When we reached the landlady for confirmation of the story, she added a correction.

“Randová is not Polish.”

Puerh Collectors Lament Fewer Factory Cakes to Buy

Recently a group of puerh collectors complained about the trend of boutique tea cakes on the western market, fearing a downward spiral in availability of factory productions.

“Those new teas, they have no collector value,” said a man reported to have at least three hundred kilos in his collection. “They go flat in a year, and they don’t have famous wrappers.”

A woman in the collector group explained the value of factory productions.

“The tea needs to be chopped as finely as possible. If you can’t get leaves stuck in a spout, then we have a problem. Also, we need a strong tobacco flavor since none of us smoke anymore, which those new boutique teas mostly don’t have. All those florals really make me sick.”

“I especially appreciate the holographic stickers on factory cakes,” added a long time collector. “I bought a black light to verify I have the real deal. No one who owns those new cakes can say that.”

Another collector referred to the possibility of treasures found within factory cakes, something rarely seen in the “newer” style of smaller house productions.

“I find hairs, corn, insects, pods, strings, ribbons and especially prized are used cigarette butts. These are ways we know factory workers truly handled the tea, as opposed to some westerner who doesn’t know puerh from a Darjeeling,” he said.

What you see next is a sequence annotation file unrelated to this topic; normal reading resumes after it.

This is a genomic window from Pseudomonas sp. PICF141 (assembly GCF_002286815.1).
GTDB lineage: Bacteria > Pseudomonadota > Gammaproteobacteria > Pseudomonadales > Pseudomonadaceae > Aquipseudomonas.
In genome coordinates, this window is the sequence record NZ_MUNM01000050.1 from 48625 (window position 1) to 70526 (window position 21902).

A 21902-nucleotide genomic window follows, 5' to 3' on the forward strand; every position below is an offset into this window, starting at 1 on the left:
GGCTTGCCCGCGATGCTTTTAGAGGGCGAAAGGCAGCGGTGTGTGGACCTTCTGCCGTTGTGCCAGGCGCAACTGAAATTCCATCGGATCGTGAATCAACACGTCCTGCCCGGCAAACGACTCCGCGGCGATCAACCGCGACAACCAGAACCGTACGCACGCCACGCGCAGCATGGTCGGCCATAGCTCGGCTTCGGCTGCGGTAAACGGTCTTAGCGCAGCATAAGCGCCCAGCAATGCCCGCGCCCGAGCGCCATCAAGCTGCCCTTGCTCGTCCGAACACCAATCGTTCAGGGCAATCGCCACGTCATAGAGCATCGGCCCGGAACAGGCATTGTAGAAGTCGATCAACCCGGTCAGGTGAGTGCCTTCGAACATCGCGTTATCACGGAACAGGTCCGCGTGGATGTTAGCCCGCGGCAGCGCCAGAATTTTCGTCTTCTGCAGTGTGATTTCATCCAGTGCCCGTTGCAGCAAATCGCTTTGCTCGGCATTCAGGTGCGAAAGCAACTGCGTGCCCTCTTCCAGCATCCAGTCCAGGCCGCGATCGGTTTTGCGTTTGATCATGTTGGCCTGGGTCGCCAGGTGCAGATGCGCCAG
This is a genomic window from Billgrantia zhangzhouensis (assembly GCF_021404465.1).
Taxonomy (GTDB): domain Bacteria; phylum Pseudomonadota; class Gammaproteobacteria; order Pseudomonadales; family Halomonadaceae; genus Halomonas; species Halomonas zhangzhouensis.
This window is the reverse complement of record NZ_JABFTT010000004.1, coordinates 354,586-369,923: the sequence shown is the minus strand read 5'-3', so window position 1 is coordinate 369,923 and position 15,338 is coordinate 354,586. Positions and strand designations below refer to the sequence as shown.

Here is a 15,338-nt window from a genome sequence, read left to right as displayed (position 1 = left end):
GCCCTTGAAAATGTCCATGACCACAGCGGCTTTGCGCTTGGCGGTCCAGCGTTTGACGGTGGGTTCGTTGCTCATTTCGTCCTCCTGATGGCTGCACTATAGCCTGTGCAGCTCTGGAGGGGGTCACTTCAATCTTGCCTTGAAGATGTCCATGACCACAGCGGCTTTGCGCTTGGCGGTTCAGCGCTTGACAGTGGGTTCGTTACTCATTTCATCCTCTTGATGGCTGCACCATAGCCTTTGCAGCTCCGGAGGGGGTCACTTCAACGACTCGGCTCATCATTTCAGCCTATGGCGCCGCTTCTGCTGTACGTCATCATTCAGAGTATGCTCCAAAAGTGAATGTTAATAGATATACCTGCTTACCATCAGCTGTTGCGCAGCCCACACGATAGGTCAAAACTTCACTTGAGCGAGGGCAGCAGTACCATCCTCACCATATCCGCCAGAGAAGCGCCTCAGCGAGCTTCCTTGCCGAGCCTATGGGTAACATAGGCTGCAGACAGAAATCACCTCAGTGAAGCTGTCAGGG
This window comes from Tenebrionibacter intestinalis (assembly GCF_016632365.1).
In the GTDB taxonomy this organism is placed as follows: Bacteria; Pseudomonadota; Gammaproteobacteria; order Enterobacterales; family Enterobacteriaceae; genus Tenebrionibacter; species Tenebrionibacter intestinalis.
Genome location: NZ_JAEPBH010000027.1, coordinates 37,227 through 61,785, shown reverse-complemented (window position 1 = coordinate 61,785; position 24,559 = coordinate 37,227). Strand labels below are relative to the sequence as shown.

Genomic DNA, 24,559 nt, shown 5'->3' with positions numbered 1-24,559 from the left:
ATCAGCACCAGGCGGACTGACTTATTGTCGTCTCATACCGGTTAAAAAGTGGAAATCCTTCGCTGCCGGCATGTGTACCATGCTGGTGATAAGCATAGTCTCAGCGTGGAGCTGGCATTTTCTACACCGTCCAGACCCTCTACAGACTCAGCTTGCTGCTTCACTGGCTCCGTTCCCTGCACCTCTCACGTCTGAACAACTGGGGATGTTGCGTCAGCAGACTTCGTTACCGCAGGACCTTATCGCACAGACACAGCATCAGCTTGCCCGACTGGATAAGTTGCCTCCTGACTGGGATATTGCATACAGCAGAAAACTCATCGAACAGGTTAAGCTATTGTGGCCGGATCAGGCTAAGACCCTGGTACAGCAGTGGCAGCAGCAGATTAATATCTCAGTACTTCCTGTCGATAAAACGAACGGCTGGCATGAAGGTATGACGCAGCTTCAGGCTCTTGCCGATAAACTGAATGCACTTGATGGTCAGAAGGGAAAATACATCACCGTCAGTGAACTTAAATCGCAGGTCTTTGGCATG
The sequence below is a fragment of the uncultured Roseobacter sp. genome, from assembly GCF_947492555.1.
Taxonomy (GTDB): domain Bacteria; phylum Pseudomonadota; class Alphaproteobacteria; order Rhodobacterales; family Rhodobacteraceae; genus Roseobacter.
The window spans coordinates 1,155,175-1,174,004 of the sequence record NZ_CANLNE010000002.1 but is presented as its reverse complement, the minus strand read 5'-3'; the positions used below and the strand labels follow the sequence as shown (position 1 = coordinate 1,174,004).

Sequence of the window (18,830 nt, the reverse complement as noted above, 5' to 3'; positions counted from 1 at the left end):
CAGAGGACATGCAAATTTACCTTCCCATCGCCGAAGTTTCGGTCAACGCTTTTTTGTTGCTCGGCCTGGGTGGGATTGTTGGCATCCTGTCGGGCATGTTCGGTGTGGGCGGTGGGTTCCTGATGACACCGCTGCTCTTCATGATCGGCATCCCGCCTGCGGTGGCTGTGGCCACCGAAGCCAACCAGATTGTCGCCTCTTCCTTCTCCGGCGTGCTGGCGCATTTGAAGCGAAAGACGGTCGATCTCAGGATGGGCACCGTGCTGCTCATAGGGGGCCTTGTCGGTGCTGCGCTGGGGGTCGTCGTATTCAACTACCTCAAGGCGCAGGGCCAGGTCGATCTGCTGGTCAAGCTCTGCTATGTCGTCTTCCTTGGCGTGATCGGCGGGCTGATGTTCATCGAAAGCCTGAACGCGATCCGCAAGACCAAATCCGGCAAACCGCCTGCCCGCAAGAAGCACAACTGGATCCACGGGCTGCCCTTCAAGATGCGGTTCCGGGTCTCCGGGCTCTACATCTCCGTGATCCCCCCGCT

We reached out to Menghai Tea Factory and Xiaguan for comment on the situation.

“I don’t know what to tell you,” said the Taetea Factory Rep, scratching his head. “We maintain all of our old recipes in rotation, and we introduce literally dozens of new ones each year, thousands upon thousands of beengcha. We had to start our annual production as early as before New Year just to keep up with the demand. But these tea collectors on tourist visas are crazy. They camp here, too. Every day I arrive at work, I find them blocking the door trying to get in. They demand Lao Ban Zhang and I have to tell them we don’t make anything near that level.”

“My compatriot is sadly correct,” said the Xiaguan rep, referring to his colleague’s comments over at Taetea. “We have the same issue with the collectors. They say, ‘I want purple box’ when I have no purple box. I’d send them to Tibet but I might lose my job. Yet, how is it our fault we have the best tuos? Success has its drawbacks, is what I tell the Board.”

A representative of the Haiwan (Old Comrade) Tea Company heard about our visit to the other two factories, and wanted to issue a statement also.

“We at Old Comrade welcome the tourists, but it does get a bit overwhelming. For example, we have this guy who flies over from Singapore each year to haul home a box of tongs. His wife calls ahead to tell us not to sell him any more tea, but what can we do? His credit card goes through every time.”

1 comment:

  1. Love it.

    Lucky for me, my wife likes my Taiwanese oolongs and liubao enough to tolerate my compulsive hoarding.